In an attempt to provide for a more effective exposure of the fuel, passing through the conduit, to the influence of the magnetic fields, a different configuration for the magnetic members is desired. An improved magnetic member configuration is shown in U.S. Pat. No. 5,127,385 to Dalupin (sic). In the apparatus of Dalupin '385, which is also primarily directed to applications in the treatment of diesel fuel, a first region of magnetic influence is provided by placing a pair of magnetic packs upon diametrically opposed sides of a fuel conduit.
One magnetic pack comprises three magnetic members arranged in succession along one side of the fuel line. Two reflectors separate the three magnetic members. The most upstream of the three magnetic members has its south pole on the upstream side and its north pole on the downstream side. The middle magnet has its north pole on the upstream side and its south pole on the downstream side. The most downstream of three magnetic members has its south pole on the upstream side and its north pole on the downstream side, the same orientation as the furthest upstream magnetic member. With this configuration, the reflectors positioned between the magnets have edges embracing the fuel conduit, which are formed into north and south magnetic poles, proceeding from upstream to downstream, respectively. Upon the diametrically opposed side of the fuel conduit, a similar group of three magnetic members and two reflectors is positioned. However, the respective poles of the magnetic members are reversed relative to their corresponding counterparts on the opposite side of the conduit. Accordingly, the upstream reflector edge will have a south pole imposed upon it while the downstream reflector edge will have a north pole imposed on it. In order to further focus the magnetic field flow through the fuel, reflector members are provided which are press-fitted into the fuel conduit. Each reflector member is an elongated member having two opposed concave faces, each concave face directed toward one of the diametrically opposed magnetic packs. As in the Canadian '917 patent, the section of the fuel treatment apparatus which is devoted to the expansion of the fuel molecules by the imposition of a predominately negative magnetic influence is again formed by a number of packs, each one of which is substantially formed similarly to the "expander" section of the Canadian '917 device. In particular, each magnetic pack is composed of one or more ring-shaped magnets which encircle the fuel conduit. With respect to each ring-shaped magnet, the north pole is upstream and the south pole is always downstream. Positioned immediately downstream and adjacent to the ring-shaped magnets is a conical collector which directs the flow of the magnetic field emanating from the immediately adjacent magnetic south pole along the direction of fluid flow to imposed upon the fuel, a substantially negative magnetic influence leading to the physical expansion of the hydrocarbon molecules within the fuel.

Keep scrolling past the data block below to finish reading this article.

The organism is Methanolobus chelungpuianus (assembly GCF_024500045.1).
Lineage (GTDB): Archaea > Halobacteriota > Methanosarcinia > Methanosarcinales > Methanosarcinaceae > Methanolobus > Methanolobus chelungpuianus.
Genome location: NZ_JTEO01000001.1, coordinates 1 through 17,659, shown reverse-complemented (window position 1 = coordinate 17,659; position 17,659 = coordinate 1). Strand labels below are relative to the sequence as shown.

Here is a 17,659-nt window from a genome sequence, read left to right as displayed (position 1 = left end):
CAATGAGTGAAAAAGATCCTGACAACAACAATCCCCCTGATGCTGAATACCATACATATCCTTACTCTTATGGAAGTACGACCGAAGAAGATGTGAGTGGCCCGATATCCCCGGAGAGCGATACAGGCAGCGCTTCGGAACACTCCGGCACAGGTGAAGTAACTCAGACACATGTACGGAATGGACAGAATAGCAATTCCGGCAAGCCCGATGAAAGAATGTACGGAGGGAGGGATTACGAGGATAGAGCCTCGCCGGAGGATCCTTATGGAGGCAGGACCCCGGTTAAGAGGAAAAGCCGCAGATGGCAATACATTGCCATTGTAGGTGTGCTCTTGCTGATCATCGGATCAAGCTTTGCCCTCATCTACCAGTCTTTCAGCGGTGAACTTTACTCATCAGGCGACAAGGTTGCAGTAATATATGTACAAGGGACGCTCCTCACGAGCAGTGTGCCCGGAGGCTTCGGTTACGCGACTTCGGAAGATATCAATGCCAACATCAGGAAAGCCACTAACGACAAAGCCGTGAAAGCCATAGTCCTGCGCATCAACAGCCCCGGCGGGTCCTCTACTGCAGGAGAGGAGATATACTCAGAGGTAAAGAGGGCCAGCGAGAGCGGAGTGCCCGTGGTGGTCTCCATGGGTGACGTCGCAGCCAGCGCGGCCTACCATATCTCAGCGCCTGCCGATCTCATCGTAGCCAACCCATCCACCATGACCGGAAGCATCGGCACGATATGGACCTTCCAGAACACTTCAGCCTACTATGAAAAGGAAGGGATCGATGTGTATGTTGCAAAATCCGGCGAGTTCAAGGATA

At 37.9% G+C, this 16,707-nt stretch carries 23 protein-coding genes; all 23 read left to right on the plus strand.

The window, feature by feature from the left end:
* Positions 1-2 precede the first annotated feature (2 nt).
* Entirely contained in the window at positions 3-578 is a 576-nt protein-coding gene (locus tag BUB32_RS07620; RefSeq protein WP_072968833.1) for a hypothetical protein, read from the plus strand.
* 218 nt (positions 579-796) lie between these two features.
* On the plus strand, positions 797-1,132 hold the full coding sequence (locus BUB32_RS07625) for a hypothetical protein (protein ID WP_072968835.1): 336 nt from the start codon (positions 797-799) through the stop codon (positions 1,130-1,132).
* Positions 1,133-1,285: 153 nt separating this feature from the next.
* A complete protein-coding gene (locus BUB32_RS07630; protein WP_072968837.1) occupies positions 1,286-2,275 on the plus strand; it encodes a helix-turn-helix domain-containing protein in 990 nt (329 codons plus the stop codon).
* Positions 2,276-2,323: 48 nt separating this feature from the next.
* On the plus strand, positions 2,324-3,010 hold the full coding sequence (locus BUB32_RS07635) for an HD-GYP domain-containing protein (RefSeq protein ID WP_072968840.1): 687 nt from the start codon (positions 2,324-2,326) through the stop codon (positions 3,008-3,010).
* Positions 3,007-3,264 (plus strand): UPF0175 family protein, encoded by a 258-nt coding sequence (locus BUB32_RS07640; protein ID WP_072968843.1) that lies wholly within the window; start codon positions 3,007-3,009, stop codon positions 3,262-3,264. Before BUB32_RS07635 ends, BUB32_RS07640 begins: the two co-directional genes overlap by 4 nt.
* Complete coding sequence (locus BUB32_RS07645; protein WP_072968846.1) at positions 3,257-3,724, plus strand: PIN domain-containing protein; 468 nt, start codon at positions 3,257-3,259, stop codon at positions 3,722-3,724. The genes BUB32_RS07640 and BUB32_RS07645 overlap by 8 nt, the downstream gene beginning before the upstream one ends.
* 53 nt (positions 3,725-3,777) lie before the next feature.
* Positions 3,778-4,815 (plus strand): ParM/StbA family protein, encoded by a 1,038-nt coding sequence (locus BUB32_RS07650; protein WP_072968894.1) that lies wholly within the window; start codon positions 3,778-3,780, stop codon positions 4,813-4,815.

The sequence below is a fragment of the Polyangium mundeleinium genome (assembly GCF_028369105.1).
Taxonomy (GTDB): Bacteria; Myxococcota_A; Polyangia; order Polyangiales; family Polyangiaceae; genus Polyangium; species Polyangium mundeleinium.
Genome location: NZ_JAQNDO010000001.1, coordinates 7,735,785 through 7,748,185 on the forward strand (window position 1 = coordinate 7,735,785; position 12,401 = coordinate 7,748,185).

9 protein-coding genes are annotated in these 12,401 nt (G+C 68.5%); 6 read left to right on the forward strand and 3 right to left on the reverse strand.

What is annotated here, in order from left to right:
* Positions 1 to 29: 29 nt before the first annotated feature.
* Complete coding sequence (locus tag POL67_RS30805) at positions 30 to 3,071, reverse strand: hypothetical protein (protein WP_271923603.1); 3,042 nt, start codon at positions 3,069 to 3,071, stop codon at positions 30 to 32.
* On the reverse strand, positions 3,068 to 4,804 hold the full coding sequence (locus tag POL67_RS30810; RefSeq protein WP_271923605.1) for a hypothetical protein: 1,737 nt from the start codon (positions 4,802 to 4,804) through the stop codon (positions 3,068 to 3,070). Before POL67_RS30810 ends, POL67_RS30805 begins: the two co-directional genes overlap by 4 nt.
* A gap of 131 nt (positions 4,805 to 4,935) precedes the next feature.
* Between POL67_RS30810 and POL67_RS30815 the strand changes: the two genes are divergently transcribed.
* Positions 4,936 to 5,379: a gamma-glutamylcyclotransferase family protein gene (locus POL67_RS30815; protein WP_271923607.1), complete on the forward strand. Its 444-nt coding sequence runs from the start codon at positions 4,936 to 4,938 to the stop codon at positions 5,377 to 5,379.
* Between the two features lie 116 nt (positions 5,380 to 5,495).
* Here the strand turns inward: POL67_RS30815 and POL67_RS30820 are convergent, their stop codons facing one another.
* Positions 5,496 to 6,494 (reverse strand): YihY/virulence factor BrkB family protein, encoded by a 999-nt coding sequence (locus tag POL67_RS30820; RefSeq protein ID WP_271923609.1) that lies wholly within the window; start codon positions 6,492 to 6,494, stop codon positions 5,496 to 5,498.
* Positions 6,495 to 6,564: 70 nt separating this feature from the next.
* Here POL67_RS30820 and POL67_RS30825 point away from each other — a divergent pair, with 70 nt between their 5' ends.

While each of the foregoing apparatus are capable of functioning to some degree with the lighter molecule, gasoline-type fuels, each of the preceding described devices is primarily directed to diesel-type fuels which have substantially larger, and heavier molecules, for which the expansion provided by the region of negative magnetic influence is more beneficial. Further, diesel fuel and similar fuels are less refined than lighter fuels like gasoline, and therefore have much higher percentages of paramagnetic impurities, like minerals, dirt, carbon particulates, and the like.
It is presently believed that the application of negative magnetic influence to diesel fuel had an additional effect, other than to accomplish the physical expansion of the diesel fuel molecules. It is believed that it is desirable to have a negative charge present when the combustion ingredients, hydrocarbon fuel and oxygen (air) are brought together. Accordingly, in the prior devices, the exposure of the diesel fuel to the negative magnetic influence, by imparting such a negative charge to the fuel fluid, enhances the combustibility of the fuel. In the environment of spark-ignition engines, which almost exclusively use gasoline-type fuels, it is now believed to be unnecessary to impart negative charge to the fuel, as the necessary negative charge is supplied by the ignition spark, which is absent in a diesel-powered engine.
It is believed that lighter, gasoline-type fuels tend to respond to magnetic influence in a somewhat different manner than diesel-type fuels, due to the different chemical composition, of the fuels, as well as the character of the different impurities. For example, gasoline and similar fuels have a much higher percentage of water than do diesel fuels. These water molecules can become weakly bonded to the gasoline hydrocarbon fuel molecules, and can thus impede the combustion process.